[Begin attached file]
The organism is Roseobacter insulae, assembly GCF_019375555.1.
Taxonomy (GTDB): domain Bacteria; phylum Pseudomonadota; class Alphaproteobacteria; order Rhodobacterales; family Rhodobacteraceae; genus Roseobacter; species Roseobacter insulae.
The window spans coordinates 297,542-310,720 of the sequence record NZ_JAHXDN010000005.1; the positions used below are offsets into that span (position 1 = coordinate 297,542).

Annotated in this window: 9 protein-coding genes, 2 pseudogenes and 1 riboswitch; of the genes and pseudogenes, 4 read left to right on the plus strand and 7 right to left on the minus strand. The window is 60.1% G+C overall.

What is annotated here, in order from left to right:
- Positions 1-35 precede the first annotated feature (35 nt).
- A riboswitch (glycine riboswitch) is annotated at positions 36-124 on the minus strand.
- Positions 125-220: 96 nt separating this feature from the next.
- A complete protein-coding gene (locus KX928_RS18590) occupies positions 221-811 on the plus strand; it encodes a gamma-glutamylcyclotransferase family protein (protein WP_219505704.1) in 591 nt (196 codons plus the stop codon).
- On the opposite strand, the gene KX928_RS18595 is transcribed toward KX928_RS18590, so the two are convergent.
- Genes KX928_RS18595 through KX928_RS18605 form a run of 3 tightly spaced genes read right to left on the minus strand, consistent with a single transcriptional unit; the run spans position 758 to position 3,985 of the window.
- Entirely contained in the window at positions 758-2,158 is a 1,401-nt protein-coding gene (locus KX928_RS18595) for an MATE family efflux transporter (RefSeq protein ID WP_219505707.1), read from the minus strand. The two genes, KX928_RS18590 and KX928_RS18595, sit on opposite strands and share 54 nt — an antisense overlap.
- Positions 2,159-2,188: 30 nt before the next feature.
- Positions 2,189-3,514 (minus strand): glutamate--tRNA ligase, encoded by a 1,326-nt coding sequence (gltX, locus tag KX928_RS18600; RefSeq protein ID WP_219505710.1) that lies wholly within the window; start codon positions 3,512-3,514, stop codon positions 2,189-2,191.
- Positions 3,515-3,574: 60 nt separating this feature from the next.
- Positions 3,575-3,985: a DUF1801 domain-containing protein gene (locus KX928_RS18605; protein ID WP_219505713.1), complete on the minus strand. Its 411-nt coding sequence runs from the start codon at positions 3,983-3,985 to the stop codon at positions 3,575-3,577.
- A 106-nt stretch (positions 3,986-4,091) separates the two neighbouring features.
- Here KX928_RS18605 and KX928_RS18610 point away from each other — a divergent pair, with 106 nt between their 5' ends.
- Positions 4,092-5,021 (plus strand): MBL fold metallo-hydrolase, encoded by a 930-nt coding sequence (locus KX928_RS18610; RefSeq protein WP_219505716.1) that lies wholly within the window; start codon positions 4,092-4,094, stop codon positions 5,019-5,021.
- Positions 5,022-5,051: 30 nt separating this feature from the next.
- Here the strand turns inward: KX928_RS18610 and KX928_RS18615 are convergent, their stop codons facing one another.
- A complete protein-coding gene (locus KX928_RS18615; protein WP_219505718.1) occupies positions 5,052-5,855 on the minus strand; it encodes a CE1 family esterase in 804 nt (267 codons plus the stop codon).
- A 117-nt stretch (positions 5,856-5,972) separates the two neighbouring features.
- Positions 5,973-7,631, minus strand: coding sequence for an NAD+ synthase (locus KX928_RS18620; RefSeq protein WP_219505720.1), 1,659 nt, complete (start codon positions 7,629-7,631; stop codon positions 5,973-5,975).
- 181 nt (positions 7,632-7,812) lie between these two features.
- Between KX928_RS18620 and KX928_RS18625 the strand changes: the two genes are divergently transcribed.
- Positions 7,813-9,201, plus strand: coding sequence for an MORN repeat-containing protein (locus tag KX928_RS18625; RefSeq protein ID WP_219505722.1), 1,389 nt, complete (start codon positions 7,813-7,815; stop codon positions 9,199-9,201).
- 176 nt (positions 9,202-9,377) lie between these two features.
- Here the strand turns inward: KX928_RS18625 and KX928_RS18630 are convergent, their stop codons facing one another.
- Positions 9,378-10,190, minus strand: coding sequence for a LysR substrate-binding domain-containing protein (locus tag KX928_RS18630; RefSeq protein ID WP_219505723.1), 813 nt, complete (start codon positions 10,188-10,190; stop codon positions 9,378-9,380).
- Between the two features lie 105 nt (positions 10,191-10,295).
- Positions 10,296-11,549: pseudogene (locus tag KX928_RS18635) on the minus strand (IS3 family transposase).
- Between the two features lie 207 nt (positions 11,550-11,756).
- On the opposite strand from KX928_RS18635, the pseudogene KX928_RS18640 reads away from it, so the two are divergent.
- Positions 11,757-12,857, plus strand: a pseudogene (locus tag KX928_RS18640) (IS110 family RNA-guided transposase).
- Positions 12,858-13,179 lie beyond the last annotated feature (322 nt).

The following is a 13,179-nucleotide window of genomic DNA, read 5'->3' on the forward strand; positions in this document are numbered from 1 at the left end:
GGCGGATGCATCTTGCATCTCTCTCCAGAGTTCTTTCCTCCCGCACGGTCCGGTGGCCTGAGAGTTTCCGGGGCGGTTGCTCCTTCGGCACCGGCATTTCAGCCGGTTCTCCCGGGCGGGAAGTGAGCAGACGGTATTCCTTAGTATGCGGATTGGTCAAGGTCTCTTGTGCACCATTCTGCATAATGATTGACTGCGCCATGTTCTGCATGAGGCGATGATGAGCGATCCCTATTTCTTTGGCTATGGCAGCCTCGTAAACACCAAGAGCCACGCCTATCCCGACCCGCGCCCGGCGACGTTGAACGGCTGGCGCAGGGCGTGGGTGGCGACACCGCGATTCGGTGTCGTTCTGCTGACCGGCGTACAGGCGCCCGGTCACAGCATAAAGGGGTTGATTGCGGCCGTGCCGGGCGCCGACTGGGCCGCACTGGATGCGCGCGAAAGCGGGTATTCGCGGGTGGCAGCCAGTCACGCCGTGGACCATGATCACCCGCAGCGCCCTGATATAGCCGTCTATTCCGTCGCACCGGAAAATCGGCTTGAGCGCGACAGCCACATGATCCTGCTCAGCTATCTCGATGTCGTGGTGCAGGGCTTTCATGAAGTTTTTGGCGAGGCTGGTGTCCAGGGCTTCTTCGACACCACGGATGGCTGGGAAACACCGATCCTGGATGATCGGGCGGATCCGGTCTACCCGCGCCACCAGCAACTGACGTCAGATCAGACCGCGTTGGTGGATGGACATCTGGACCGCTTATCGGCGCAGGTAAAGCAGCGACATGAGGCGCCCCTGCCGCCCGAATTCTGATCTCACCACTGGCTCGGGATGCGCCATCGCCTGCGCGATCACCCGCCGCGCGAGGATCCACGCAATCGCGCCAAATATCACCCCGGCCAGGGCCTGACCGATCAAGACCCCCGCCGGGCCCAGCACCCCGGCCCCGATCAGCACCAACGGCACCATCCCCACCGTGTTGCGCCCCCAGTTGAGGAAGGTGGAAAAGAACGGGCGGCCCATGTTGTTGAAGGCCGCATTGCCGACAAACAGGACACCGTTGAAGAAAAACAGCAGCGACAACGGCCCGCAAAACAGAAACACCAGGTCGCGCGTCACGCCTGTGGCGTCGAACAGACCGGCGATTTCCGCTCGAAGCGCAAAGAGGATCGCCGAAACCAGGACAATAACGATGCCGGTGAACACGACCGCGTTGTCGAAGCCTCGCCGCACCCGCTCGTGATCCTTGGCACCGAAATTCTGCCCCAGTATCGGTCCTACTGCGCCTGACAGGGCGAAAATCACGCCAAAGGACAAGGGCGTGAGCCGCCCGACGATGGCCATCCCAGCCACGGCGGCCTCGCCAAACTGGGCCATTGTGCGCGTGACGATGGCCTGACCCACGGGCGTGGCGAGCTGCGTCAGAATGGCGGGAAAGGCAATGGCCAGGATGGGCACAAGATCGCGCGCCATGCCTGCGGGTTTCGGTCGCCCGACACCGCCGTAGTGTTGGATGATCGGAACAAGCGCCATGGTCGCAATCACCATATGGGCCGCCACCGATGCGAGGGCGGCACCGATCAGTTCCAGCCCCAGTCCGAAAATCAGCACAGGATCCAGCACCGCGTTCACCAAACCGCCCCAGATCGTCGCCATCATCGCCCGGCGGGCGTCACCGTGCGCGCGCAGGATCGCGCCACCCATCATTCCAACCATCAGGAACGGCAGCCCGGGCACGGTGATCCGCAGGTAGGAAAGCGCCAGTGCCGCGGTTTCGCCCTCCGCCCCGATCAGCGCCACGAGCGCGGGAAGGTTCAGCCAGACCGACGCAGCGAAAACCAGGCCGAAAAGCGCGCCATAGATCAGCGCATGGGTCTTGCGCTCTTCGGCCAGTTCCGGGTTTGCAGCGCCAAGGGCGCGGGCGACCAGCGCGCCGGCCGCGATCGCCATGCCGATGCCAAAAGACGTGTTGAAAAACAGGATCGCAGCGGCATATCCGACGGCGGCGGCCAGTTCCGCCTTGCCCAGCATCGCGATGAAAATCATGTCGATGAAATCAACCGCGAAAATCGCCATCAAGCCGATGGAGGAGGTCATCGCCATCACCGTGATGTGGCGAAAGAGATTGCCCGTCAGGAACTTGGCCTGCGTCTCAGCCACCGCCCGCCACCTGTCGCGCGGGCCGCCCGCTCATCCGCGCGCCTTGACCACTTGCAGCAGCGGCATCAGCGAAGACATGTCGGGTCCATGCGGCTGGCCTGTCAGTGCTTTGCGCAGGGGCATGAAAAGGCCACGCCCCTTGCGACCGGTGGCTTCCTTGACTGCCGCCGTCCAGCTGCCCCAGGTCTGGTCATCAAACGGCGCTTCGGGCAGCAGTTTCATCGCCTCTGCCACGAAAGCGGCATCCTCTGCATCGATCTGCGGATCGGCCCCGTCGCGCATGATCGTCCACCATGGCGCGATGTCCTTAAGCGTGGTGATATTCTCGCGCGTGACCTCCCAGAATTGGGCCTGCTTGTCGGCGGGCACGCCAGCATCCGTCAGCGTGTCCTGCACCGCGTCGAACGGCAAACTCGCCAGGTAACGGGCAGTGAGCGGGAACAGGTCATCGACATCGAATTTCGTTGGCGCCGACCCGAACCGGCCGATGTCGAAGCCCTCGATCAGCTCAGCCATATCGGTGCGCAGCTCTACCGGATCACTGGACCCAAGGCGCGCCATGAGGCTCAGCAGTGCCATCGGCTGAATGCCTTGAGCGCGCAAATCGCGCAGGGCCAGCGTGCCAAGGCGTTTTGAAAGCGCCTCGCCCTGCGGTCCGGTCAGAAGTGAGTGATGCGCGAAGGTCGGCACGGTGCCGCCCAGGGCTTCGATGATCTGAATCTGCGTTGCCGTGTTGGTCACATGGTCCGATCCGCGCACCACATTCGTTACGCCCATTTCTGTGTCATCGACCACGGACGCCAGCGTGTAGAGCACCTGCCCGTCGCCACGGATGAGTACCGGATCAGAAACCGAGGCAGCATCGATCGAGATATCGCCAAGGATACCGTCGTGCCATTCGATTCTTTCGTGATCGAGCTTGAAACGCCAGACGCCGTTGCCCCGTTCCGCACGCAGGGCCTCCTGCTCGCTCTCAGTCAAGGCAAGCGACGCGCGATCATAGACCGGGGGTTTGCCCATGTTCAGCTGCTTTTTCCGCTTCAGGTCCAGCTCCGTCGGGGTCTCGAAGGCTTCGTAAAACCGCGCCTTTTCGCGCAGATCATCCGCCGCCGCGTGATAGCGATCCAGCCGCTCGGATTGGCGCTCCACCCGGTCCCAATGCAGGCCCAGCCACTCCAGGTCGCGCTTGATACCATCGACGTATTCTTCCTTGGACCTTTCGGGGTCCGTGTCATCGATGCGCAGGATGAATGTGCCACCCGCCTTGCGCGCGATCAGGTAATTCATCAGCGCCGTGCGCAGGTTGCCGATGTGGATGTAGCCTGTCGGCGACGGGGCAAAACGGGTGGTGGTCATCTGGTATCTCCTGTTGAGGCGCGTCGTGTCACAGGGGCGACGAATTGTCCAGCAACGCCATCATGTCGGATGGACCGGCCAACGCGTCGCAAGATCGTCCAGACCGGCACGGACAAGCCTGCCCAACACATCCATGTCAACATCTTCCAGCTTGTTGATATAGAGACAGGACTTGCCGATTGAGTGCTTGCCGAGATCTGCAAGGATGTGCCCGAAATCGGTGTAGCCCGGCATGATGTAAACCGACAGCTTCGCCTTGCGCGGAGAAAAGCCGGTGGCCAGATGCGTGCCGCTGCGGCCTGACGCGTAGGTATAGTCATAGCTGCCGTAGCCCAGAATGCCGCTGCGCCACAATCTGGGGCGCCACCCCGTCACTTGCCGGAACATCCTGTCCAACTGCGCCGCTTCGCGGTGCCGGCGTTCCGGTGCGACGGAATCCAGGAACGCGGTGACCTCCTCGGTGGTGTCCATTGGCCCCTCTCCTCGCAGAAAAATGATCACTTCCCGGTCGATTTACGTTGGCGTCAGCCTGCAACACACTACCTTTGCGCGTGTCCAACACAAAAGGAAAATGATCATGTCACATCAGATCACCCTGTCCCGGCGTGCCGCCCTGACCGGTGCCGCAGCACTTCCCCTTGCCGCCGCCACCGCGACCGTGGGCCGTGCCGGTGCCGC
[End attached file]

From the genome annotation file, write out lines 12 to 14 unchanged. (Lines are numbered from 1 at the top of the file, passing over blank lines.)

- Entirely contained in the window at positions 758-2,158 is a 1,401-nt protein-coding gene (locus KX928_RS18595) for an MATE family efflux transporter (RefSeq protein ID WP_219505707.1), read from the minus strand. The two genes, KX928_RS18590 and KX928_RS18595, sit on opposite strands and share 54 nt — an antisense overlap.
- Positions 2,159-2,188: 30 nt before the next feature.
- Positions 2,189-3,514 (minus strand): glutamate--tRNA ligase, encoded by a 1,326-nt coding sequence (gltX, locus tag KX928_RS18600; RefSeq protein ID WP_219505710.1) that lies wholly within the window; start codon positions 3,512-3,514, stop codon positions 2,189-2,191.